Trump lunches with two of his biggest Senate GOP critics

President TrumpDonald John TrumpJoe Arpaio loses bid for his old position as sheriff Trump brushes off view that Russia denigrating Biden: 'Nobody's been tougher on Russia than I have' Trump tees up executive orders on economy but won't sign yet MORE invited two of his biggest Senate Republican critics, Sens. Mitt RomneyWillard (Mitt) Mitt RomneyFrom a Republican donor to Senate GOP: Remove marriage penalty or risk alienating voters Tennessee primary battle turns nasty for Republicans NRCC poll finds McBath ahead of Handel in Georgia MORE (Utah) and Susan CollinsSusan Margaret CollinsFrom a Republican donor to Senate GOP: Remove marriage penalty or risk alienating voters The Hill's Campaign Report: Trump's visit to battleground Ohio overshadowed by coronavirus New polls show tight races for Graham, McConnell MORE (Maine), to the White House on Thursday for an unspecified discussion.

The invitation comes as impeachment hearings in the House continue. The House is widely expected to impeach Trump, which would create a trial in the Senate where Romney and Collins would be two of the most scrutinized GOP votes.

Romney said before the meeting that he planned to talk about his own bill, the Trust Act, and the president’s plan for regulating vaping products.

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“If I’m asked for questions I want to talk to him about my Trust Act and get his perspectives on that. Vaping as well, I’d like to talk to him about his vaping plans,” Romney said.

The other Senate attendees at Thursday’s lunch were Sens. Chuck GrassleyCharles (Chuck) Ernest GrassleyMcConnell goes hands-off on coronavirus relief bill GOP chairmen hit back at accusation they are spreading disinformation with Biden probe On The Money: Unemployment debate sparks GOP divisions | Pandemic reveals flaws of unemployment insurance programs | Survey finds nearly one-third of rehired workers laid off again MORE (R-Iowa), Shelley Moore CapitoShelley Wellons Moore CapitoAnalysis finds record high number of woman versus woman congressional races Former VA staffer charged with giving seven patients fatal insulin doses Senate GOP hedges on attending Trump's convention amid coronavirus uptick MORE (R-W.Va.), James LankfordJames Paul LankfordSenate GOP opens door to smaller coronavirus deal as talks lag Ballooning Fed balance sheet sparks GOP concerns  The Hill's Coronavirus Report: Rep. Lauren Underwood says Americans face economic crisis if Senate fails to act on unemployment benefits extension; US surpasses 4 million cases, 1,000+ deaths for third straight day MORE (R-Okla.), John HoevenJohn Henry HoevenBipartisan senators seek funding for pork producers forced to euthanize livestock House Republicans threaten pushback on Saudi Arabia amid oil market slump Overnight Energy: Trump rollback of Obama mileage standards faces court challenges | Court strikes down EPA suspension of Obama greenhouse gas rule | Trump floats cutting domestic oil production MORE (R-N.D.) and Rand PaulRandal (Rand) Howard PaulTrump-backed Hagerty wins Tennessee GOP Senate primary Senators introduce bill to block Trump armed drone sale measure The Hill's Campaign Report: Trump's visit to battleground Ohio overshadowed by coronavirus MORE (R-Ky.).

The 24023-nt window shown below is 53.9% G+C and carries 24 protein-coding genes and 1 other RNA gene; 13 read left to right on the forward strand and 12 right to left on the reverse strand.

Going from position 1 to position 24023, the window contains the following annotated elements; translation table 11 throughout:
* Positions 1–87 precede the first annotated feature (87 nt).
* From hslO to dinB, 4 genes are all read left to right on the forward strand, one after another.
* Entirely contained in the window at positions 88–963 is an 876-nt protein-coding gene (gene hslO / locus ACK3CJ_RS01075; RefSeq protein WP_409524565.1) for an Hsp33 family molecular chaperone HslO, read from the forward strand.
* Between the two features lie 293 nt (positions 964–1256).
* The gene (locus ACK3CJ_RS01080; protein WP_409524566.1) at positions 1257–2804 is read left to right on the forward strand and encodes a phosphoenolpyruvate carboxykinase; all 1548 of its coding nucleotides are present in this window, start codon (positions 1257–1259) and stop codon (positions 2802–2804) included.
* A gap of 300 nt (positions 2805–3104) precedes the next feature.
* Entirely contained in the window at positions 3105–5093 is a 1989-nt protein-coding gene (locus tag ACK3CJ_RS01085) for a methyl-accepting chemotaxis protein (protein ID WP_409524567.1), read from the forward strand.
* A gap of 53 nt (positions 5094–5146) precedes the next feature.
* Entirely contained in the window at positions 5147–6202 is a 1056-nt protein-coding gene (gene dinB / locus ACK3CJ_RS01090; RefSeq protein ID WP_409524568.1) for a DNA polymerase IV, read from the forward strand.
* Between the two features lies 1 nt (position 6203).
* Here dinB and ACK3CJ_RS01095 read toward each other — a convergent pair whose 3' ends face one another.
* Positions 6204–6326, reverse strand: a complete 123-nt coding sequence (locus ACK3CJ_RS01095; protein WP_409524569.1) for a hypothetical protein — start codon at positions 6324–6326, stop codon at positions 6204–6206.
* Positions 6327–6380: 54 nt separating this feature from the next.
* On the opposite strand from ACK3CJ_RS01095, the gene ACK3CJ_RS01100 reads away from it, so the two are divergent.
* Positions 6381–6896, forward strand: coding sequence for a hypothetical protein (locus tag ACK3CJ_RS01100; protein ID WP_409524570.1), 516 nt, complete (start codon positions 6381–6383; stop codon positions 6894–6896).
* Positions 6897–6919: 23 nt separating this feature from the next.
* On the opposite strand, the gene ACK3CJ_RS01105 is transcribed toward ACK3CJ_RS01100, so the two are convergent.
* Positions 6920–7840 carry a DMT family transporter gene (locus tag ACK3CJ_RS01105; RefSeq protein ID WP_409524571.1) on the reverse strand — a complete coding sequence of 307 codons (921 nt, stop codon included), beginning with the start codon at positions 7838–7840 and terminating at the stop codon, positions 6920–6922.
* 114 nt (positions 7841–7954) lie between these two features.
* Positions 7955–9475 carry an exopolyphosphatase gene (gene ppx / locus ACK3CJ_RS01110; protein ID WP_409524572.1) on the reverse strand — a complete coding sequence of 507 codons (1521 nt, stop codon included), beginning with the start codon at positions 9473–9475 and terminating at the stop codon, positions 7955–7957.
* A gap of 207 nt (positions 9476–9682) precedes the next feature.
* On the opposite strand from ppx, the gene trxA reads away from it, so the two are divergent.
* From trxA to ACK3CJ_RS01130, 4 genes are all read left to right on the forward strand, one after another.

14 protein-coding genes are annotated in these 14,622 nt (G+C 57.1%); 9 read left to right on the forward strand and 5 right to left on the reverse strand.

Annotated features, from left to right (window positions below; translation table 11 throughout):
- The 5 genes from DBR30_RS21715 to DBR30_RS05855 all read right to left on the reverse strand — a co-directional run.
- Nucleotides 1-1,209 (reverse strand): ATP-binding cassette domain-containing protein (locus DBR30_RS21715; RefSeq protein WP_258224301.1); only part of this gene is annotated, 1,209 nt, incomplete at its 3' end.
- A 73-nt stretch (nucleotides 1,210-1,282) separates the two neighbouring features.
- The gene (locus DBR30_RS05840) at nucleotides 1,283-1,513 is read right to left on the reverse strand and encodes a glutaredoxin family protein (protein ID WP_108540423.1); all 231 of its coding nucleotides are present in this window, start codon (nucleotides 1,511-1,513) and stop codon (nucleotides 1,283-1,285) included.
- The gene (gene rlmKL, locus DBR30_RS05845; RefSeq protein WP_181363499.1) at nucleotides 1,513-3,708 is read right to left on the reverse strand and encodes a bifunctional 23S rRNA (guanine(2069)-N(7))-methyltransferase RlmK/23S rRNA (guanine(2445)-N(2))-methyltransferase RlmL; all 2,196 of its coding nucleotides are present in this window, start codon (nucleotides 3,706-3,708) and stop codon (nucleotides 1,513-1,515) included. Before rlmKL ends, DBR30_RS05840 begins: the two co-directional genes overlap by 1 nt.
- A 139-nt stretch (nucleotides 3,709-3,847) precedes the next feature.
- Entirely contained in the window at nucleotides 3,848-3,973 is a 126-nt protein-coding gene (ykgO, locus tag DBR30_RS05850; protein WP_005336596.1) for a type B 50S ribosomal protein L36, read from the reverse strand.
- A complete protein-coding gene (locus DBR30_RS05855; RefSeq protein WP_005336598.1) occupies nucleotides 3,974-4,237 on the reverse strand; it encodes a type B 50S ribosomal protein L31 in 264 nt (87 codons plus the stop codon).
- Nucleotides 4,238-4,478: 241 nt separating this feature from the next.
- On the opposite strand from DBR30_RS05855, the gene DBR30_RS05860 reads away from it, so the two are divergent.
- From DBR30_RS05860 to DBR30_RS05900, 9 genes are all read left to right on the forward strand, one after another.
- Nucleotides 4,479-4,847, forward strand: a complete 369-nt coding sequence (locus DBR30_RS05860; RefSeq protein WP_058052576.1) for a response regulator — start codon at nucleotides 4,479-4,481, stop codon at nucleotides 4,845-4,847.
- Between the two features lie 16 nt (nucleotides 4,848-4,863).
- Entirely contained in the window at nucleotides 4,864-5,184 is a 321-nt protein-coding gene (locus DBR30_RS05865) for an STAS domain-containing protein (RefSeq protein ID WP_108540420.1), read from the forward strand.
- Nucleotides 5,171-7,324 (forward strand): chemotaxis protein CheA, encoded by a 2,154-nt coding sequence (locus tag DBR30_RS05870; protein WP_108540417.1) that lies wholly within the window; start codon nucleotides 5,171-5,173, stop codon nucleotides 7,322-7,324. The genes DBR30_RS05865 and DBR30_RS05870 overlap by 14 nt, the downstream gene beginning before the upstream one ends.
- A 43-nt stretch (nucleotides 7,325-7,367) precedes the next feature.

Thursday’s event was the latest in a series of lunches that Trump has held with Republican senators.

Last week, he previewed for a small group of senators the transcript from his April 21 phone call congratulating Ukrainian President Volodymyr Zelensky on his election.

Some Republican senators have used these meetings as a chance to give the president advice, such as Sen. Rob PortmanRobert (Rob) Jones PortmanPessimism grows as coronavirus talks go down to the wire Senators holding behind-the-scenes talks on breaking coronavirus package stalemate Overnight Defense: Pompeo pressed on move to pull troops from Germany | Panel abruptly scraps confirmation hearing | Trump meets family of slain soldier MORE (Ohio), who in a recent lunch session urged the president to not let himself become too personally consumed by impeachment and let his Republican allies on Capitol Hill take up more of the burden of defense.

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Grassley on Thursday said he had no agenda for the meeting.

“I’m going to see how the meeting goes. If they have an agenda, we’ll have to stick to their agenda,” he said. 

Brett Samuels contributed.